Wednesday, June 28, 2017

Top reason globally for paying for news? Mobile access



Richard Fletcher of the Reuters Institute has produced an in-depth analysis of the top reasons people around the world gave for paying for news online.

The Digital News Report 2017 included interviews of more than 70,000 adults in 36 countries.

Fletcher observed that the most common reasons people gave for paying were they wanted access on their mobile devices (30%), they like to consume news from a range of sources (29%), or they were offered a good deal or package (23%).

My take on Fletcher's data: The message to digital news publishers should be clear: they need to make sure their content displays rapidly and adapts well to the small screen--responsive design. Also, they should be testing various prices and packages for online content to see which ones produce the best returns. 

Tuesday, June 20, 2017

When they trust media less, they're willing to pay more

Alfonso Vara-Miguel
A new study of internet users in Spain shows that those who trust "the media" less are more willing to pay for news online. 

The explanation for this counterintuitive behavior is that those distrustful folks "are willing to pay for those specific media that they trust", according to the researchers, Alfonso Vara-Miguel of the  Universidad de Navarra and Manuel Goyanes of the Universidad Carlos III of Madrid.  

(The full text of their article is in Spanish:  "The probability of paying for digital news in Spain," in El Profesional de la Información.)

In other words, trust and confidence have an economic value that media organizations can monetize


Manuel Goyanes
Getting people to pay

Media economists like to say that the Spanish are legendary cheapskates when it comes to paying for any form of media. But the researchers believe they have identified some of the market segments most likely to pay for news

They base their conclusions on the Digital news report 2016, which came from a survey of a representative sample of 2,100 Spanish adults, executed by YouGov and coordinated by the Reuters Institute for the Study of Journalism at Oxford University. The most relevant findings follow.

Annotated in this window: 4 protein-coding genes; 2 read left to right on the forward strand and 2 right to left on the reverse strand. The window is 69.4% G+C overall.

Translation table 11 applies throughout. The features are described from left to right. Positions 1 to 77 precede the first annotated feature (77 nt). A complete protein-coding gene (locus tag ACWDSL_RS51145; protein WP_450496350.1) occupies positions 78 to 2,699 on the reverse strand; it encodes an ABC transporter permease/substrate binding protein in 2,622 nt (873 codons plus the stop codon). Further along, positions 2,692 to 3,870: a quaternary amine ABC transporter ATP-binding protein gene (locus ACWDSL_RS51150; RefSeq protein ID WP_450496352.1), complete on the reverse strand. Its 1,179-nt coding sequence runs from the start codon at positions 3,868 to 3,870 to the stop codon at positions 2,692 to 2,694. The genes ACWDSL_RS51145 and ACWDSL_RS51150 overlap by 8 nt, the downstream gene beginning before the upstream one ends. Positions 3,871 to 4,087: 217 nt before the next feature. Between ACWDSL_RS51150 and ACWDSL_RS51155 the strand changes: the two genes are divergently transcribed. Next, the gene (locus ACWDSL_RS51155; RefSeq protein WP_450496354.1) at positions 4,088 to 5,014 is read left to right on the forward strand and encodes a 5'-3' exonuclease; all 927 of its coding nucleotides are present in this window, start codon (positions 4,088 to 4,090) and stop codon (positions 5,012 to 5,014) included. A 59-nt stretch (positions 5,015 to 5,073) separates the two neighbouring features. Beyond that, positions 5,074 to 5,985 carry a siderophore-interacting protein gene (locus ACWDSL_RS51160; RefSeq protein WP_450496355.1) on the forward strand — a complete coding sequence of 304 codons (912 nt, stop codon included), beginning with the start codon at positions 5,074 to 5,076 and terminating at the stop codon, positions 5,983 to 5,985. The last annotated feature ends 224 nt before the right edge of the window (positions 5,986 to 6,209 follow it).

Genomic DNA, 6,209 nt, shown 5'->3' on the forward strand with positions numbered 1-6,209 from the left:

Wednesday, May 31, 2017

Why digital networks are ruling the world

For the last few years, the name Manuel Castells kept popping up in things I read about digital media, social networks, and mass communications. He is a Spanish sociologist who spent much of his career at UC Berkeley.

Recently I have been reading his "The Rise of the Network Society," the first of three volumes in a series "The Information Age." He wrote them two decades ago, but he seems to have predicted many of the trends we are living through now.

The free flow of money, information, and power through global networks means those networks, not nations, are the source of power, he wrote. Institutions, societies, and ethnic groups with rigid structures that cannot take advantage of these flows will be left behind.

He wrote a new preface for the 2010 edition, before the Arab Spring, before the Syrian civil war, before Brexit, before Trump. He pointed out that structural changes were taking place in society because large sections of the world's population were being exluded from the global networks that accumulate knowledge and wealth.

Highly educated elites from financial and technological centers were profiting from the flow of money and power, while the rest of the world was being left behind.

Email bulletins help news media beat the duopoly

We talk too much about the New York Times when the crisis of journalism is also about saving local news operations and digital entrepreneurs.

But the latest news about how the Times is using email newsletters can be applied to all news organizations. Digiday reported that the Times has 13 million subscribers to more than 50 email newsletters.